The caddis pupa produced most of the fish, which included a nice brown and a good number of rainbows, but a lot of fish were rising to hatching insects that included Early Black Stoneflies, Quill Gordons, a few mayflies and some caddis.

That section of the Chattooga is made up of a series of long slick pools, punctuated by riffles and tumbling chutes. Designated as the Chattooga River Wild and Scenic River Corridor, it is on U.S. Forest Service land, where primitive camping is allowed and where some remote campsites are great locations for "pack-in" camping and fishing trips.

The South Saluda River is a great success story among South Carolina streams. Last June 14, an administrative law court ruled that a permit for a trout-enhancement project on the South Saluda could continue.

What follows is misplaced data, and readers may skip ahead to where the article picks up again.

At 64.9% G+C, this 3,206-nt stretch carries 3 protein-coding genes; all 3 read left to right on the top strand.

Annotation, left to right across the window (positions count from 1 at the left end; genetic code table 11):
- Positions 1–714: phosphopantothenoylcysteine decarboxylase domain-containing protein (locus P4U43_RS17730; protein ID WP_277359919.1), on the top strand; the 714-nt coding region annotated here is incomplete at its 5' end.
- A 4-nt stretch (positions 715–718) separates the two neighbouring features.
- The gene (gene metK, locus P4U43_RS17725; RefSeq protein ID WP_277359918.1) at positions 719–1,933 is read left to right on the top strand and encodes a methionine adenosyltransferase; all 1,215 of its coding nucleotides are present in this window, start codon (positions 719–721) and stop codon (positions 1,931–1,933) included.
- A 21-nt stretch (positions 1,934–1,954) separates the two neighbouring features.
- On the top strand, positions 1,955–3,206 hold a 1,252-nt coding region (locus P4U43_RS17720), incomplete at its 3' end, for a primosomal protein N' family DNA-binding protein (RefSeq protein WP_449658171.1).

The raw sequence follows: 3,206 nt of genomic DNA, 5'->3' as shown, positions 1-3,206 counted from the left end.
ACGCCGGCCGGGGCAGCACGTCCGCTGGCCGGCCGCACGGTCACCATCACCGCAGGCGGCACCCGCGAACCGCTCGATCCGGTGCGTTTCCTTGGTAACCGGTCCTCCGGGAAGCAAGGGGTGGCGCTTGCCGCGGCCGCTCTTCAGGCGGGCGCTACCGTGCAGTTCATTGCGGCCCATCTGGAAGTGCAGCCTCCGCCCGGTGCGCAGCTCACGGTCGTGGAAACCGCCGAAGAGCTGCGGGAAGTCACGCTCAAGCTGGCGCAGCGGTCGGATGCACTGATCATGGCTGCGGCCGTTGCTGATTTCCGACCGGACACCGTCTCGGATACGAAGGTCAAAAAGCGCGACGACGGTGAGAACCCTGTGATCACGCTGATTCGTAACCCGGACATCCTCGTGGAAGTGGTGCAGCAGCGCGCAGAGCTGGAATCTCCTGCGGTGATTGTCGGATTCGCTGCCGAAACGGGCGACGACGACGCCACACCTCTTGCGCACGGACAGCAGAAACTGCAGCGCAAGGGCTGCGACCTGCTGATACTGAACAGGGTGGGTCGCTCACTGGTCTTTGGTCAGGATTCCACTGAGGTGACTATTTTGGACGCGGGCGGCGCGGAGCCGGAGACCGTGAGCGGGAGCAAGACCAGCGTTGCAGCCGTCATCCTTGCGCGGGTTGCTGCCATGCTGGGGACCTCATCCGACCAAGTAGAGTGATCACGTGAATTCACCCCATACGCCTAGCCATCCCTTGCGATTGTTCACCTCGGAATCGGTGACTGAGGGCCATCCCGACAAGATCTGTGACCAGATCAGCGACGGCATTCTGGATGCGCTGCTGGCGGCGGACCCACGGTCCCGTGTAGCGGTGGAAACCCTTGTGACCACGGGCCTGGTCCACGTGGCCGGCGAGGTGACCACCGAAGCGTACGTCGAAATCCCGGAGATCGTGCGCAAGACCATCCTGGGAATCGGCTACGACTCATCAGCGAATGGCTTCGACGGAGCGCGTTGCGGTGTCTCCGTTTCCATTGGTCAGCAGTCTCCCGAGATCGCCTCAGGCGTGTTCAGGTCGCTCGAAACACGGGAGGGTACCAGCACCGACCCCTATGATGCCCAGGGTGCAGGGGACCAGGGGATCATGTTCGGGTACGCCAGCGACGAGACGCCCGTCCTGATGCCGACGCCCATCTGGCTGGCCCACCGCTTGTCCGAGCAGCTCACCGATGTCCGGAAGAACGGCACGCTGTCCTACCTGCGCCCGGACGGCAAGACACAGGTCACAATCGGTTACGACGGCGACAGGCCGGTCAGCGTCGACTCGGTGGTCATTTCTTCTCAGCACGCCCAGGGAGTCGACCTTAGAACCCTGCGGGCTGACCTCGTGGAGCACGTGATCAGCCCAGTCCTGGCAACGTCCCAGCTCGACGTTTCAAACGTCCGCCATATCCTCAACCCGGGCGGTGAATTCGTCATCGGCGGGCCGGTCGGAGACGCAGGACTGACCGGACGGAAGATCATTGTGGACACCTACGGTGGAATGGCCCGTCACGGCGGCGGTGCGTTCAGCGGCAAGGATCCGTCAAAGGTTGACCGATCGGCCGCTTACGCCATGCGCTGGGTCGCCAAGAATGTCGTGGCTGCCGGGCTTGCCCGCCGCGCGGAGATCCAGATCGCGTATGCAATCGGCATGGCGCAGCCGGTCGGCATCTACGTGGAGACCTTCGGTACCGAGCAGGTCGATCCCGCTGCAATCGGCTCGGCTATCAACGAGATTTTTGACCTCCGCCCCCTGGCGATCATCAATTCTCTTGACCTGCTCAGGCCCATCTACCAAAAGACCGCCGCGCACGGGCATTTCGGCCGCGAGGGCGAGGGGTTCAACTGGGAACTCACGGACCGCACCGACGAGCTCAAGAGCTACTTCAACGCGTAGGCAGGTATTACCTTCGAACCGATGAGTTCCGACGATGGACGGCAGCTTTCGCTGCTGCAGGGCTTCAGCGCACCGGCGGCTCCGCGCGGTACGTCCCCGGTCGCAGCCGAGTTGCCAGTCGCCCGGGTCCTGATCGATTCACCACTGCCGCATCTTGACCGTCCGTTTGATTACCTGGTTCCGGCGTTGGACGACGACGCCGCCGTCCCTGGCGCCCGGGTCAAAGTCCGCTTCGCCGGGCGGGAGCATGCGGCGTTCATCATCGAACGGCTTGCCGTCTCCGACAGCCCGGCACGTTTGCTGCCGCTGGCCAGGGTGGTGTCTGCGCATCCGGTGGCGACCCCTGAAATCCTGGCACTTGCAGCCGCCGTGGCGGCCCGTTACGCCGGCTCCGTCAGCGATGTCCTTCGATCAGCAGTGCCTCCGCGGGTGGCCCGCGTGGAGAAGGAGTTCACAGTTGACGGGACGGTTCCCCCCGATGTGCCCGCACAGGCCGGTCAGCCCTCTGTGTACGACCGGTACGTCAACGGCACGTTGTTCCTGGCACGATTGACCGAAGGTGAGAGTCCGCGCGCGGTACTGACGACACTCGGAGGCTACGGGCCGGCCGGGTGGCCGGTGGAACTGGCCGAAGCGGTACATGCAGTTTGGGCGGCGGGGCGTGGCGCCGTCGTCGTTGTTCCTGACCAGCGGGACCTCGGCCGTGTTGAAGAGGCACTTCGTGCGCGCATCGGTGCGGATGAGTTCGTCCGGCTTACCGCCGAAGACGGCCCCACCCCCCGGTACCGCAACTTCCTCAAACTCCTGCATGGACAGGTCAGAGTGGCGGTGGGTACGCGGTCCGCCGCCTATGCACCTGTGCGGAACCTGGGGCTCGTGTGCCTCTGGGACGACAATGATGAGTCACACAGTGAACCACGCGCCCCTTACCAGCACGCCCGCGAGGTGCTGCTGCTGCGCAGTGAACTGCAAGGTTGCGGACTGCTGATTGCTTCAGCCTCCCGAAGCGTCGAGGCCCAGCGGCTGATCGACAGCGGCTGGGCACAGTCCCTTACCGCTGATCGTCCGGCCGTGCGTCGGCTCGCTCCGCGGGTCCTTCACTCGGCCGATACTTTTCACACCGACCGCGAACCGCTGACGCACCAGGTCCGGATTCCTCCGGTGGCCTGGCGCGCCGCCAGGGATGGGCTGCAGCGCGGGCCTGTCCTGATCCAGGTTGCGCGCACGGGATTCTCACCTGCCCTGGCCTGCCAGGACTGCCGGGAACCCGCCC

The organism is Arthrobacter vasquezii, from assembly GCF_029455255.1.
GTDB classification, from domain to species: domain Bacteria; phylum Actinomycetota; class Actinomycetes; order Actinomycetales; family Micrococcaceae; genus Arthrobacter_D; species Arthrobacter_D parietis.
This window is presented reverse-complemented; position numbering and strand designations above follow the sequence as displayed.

The project involves the installation by heavy equipment of 15 rock vanes into a 2,964-foot stretch of the river. The rocks curve upstream above the water's surface, leaving a gap in the middle that creates a swift channel and a deep pool in the middle of the river with side eddies. It has taken a featureless stretch of river and created a viable stretch that has good holding water for trout, is more attractive and will be an asset to local sportsmen.

In addition to the vanes, naturally-appearing rock steps are installed at several locations for easy stream access. Previously, fishermen had to drive almost to the stream banks, causing erosion and siltation. The roads now have some gate access for stocking purposes, and the area has been reseeded to minimize erosion, so the recovery is well under way.

Guide Brandon Barber of RiverBlade Knife and Fly Shop in Spartanburg hit the water early one morning in late February, knowing that as close as the stream is to Greenville, and with a recent stocking having been made, the stream would be crowded later in the day.